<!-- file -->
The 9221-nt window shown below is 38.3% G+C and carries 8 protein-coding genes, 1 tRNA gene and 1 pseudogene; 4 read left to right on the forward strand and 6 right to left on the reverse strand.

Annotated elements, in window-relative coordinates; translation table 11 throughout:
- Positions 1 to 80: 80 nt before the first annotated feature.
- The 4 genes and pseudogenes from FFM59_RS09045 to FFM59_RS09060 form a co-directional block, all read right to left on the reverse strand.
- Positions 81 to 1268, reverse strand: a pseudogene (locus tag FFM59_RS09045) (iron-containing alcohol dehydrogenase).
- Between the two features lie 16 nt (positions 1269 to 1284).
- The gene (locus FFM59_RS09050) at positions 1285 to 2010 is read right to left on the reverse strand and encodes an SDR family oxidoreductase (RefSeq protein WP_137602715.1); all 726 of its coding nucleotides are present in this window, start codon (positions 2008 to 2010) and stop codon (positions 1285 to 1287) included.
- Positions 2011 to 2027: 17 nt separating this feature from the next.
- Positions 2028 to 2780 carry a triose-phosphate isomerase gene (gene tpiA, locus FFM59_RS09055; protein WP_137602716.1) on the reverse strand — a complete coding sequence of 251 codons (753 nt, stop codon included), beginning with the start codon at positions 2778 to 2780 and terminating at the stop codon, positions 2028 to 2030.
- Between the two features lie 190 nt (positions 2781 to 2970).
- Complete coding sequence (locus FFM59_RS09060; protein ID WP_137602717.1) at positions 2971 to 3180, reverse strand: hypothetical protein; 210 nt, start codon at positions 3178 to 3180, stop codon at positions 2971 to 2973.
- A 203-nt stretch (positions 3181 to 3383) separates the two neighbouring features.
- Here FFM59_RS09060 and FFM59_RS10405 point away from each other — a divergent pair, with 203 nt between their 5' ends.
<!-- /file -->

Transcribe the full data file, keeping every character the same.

The 9221-nt window shown below is 38.3% G+C and carries 8 protein-coding genes, 1 tRNA gene and 1 pseudogene; 4 read left to right on the forward strand and 6 right to left on the reverse strand.

Annotated elements, in window-relative coordinates; translation table 11 throughout:
- Positions 1 to 80: 80 nt before the first annotated feature.
- The 4 genes and pseudogenes from FFM59_RS09045 to FFM59_RS09060 form a co-directional block, all read right to left on the reverse strand.
- Positions 81 to 1268, reverse strand: a pseudogene (locus tag FFM59_RS09045) (iron-containing alcohol dehydrogenase).
- Between the two features lie 16 nt (positions 1269 to 1284).
- The gene (locus FFM59_RS09050) at positions 1285 to 2010 is read right to left on the reverse strand and encodes an SDR family oxidoreductase (RefSeq protein WP_137602715.1); all 726 of its coding nucleotides are present in this window, start codon (positions 2008 to 2010) and stop codon (positions 1285 to 1287) included.
- Positions 2011 to 2027: 17 nt separating this feature from the next.
- Positions 2028 to 2780 carry a triose-phosphate isomerase gene (gene tpiA, locus FFM59_RS09055; protein WP_137602716.1) on the reverse strand — a complete coding sequence of 251 codons (753 nt, stop codon included), beginning with the start codon at positions 2778 to 2780 and terminating at the stop codon, positions 2028 to 2030.
- Between the two features lie 190 nt (positions 2781 to 2970).
- Complete coding sequence (locus FFM59_RS09060; protein ID WP_137602717.1) at positions 2971 to 3180, reverse strand: hypothetical protein; 210 nt, start codon at positions 3178 to 3180, stop codon at positions 2971 to 2973.
- A 203-nt stretch (positions 3181 to 3383) separates the two neighbouring features.
- Here FFM59_RS09060 and FFM59_RS10405 point away from each other — a divergent pair, with 203 nt between their 5' ends.